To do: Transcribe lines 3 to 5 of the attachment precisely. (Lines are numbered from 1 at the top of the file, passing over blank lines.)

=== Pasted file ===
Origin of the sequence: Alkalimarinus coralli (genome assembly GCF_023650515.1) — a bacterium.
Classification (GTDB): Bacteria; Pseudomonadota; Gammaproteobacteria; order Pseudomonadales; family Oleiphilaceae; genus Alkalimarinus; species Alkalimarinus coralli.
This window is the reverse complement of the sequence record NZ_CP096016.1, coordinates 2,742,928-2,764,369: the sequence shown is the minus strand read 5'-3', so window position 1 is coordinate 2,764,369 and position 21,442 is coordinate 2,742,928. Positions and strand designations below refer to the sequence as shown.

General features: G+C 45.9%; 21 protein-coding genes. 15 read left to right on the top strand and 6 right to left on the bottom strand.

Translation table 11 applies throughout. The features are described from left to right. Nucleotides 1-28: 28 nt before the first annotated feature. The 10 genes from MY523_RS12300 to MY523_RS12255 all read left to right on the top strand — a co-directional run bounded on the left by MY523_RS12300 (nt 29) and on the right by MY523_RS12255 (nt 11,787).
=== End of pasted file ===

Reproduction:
This window is the reverse complement of the sequence record NZ_CP096016.1, coordinates 2,742,928-2,764,369: the sequence shown is the minus strand read 5'-3', so window position 1 is coordinate 2,764,369 and position 21,442 is coordinate 2,742,928. Positions and strand designations below refer to the sequence as shown.

General features: G+C 45.9%; 21 protein-coding genes. 15 read left to right on the top strand and 6 right to left on the bottom strand.

Translation table 11 applies throughout. The features are described from left to right. Nucleotides 1-28: 28 nt before the first annotated feature. The 10 genes from MY523_RS12300 to MY523_RS12255 all read left to right on the top strand — a co-directional run bounded on the left by MY523_RS12300 (nt 29) and on the right by MY523_RS12255 (nt 11,787).